Pinch Pots

Pinch Pots

This week my students have enjoyed sculpting and painting mini pinch pots for their mums in anticipation of Mothers’ Day.

We used Das air dry clay in both white and terracotta and I allowed for roughly 200 grams of clay per student. The instructions for the pinch pots were very straightforward, we simply rolled the clay into a ball then stuck in our thumb to create a hole. Then, by holding the clay in one hand and turning it constantly, we were able to use our other hand to thin and even out the edges of the pot. Some students were especially creative and turned theirs into heart shapes or their mother’s initial. Others used tools such as wooden skewers and texta lids to make patterns and marks in their designs.

I was able to discuss connections with this project and our new science unit ‘Materials and Their Properties’ by teaching new vocabulary such as ‘malleable’ and ‘pliable’. It’s always nice when topics are interrelated!

After two days of drying (the weather has been cold lately) we were ready to paint. We opted for neon colours as well as some beautiful metallic copper, gold and silver paints.

There were some beautiful results!

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Easter with Toddlers

This Easter is a little different from others… Because now I have a toddler! Evie is almost 2 and right into anything messy. My aim today was to create a few Easter drawings for her great grandparents. We ventured into painting with brushes and using the most fabulous drawing product I’ve come across, Crayola Twistable Slick Sticks. Painting was great fun but wow it covered me, her and the deck! The crayons were a delight and although a little messy they were so smooth to draw with. The slightest touch and they produced beautiful marks. Crayola suggest using them on all sorts of surfaces. I experimented with them on tin foil and they shimmer; perfect for Rainbow Fish art? Might try that at school.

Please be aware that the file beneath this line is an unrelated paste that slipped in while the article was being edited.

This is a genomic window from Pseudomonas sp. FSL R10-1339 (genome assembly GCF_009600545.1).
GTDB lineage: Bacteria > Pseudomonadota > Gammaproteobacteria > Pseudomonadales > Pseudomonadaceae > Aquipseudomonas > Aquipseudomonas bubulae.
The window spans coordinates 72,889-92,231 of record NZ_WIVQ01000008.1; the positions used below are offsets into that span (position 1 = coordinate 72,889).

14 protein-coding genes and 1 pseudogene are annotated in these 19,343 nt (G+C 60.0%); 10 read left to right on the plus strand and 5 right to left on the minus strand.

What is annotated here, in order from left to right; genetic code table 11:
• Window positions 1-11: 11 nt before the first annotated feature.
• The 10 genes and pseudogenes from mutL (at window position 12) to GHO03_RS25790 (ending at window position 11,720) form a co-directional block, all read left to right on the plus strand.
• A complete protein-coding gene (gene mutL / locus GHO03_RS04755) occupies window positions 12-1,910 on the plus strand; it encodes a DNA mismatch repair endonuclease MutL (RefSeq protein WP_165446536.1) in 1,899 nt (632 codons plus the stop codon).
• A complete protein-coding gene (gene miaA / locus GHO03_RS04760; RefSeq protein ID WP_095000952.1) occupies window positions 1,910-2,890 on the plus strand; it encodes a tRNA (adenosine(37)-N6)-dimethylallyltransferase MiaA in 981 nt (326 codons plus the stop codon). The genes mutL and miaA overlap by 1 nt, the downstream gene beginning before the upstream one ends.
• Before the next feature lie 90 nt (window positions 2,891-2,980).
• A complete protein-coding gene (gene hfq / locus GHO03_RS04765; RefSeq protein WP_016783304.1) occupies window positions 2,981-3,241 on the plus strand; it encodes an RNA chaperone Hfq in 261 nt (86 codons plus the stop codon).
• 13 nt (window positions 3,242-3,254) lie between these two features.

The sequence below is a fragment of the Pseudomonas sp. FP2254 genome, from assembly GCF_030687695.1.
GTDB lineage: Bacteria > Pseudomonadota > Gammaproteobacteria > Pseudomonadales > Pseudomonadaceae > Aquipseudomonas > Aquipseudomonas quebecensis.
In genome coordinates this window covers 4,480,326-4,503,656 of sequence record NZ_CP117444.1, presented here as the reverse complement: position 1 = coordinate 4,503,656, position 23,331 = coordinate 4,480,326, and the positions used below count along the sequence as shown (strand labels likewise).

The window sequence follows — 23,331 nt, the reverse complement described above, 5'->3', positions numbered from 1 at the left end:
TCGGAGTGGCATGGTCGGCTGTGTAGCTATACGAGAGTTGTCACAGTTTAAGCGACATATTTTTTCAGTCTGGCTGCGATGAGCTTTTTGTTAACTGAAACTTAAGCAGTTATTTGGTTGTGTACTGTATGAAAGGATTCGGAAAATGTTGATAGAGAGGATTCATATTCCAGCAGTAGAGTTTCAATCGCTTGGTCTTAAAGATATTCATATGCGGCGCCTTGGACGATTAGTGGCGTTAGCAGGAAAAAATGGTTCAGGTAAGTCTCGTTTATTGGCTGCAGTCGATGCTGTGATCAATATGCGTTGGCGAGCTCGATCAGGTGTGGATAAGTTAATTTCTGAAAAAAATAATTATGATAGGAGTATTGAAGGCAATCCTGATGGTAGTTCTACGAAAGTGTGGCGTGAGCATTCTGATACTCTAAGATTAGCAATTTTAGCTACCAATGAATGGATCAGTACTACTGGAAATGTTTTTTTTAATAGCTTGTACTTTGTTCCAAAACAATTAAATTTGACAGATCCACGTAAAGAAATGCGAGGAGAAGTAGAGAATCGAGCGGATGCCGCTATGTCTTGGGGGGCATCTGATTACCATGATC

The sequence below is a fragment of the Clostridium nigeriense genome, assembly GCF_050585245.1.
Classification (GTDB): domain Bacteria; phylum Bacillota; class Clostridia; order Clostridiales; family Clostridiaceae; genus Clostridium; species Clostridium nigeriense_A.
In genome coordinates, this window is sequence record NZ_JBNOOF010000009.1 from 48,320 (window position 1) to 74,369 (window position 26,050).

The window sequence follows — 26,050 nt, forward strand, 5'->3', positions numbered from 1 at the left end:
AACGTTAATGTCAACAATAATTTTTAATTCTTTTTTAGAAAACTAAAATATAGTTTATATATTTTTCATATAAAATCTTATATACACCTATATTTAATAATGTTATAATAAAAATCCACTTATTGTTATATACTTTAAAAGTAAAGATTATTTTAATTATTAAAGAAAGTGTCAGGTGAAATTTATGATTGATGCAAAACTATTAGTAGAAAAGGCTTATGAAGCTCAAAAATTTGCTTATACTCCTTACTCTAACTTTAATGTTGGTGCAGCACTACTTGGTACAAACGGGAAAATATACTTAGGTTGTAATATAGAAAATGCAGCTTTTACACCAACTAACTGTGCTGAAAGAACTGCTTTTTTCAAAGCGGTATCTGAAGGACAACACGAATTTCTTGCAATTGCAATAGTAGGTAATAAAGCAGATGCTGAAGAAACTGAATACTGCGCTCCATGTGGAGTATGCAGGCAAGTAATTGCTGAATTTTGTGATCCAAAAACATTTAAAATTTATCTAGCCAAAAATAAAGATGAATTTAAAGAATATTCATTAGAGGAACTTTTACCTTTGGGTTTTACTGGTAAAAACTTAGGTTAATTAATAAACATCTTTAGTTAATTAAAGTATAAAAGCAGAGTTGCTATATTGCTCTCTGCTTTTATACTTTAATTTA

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Mothers’ Day

Mothers' Day

There’s always one child who says their mother doesn’t actually drink tea, but for the majority of the class this crafty little card seems to work a treat. We had a selection of gorgeous paper designs available and encouraged the students to choose a contrasting colour for the card background. We gave them a template for the teacup and had to remind them to leave the top of the teacup unglued so the teabag could be poked into the pouch. Pardon the pun (and the misplaced apostrophe). Adds to the cuteness factor though I believe.

Easter Baskets

Easter Baskets

Combine your science unit on living things and life cycles with that well-loved festival of new growth otherwise known as Easter. Students fill their pot with soil and grass seeds and graph the growth of their sprouts over the following days. Send home filled with mini chocolate eggs ready for the Easter break.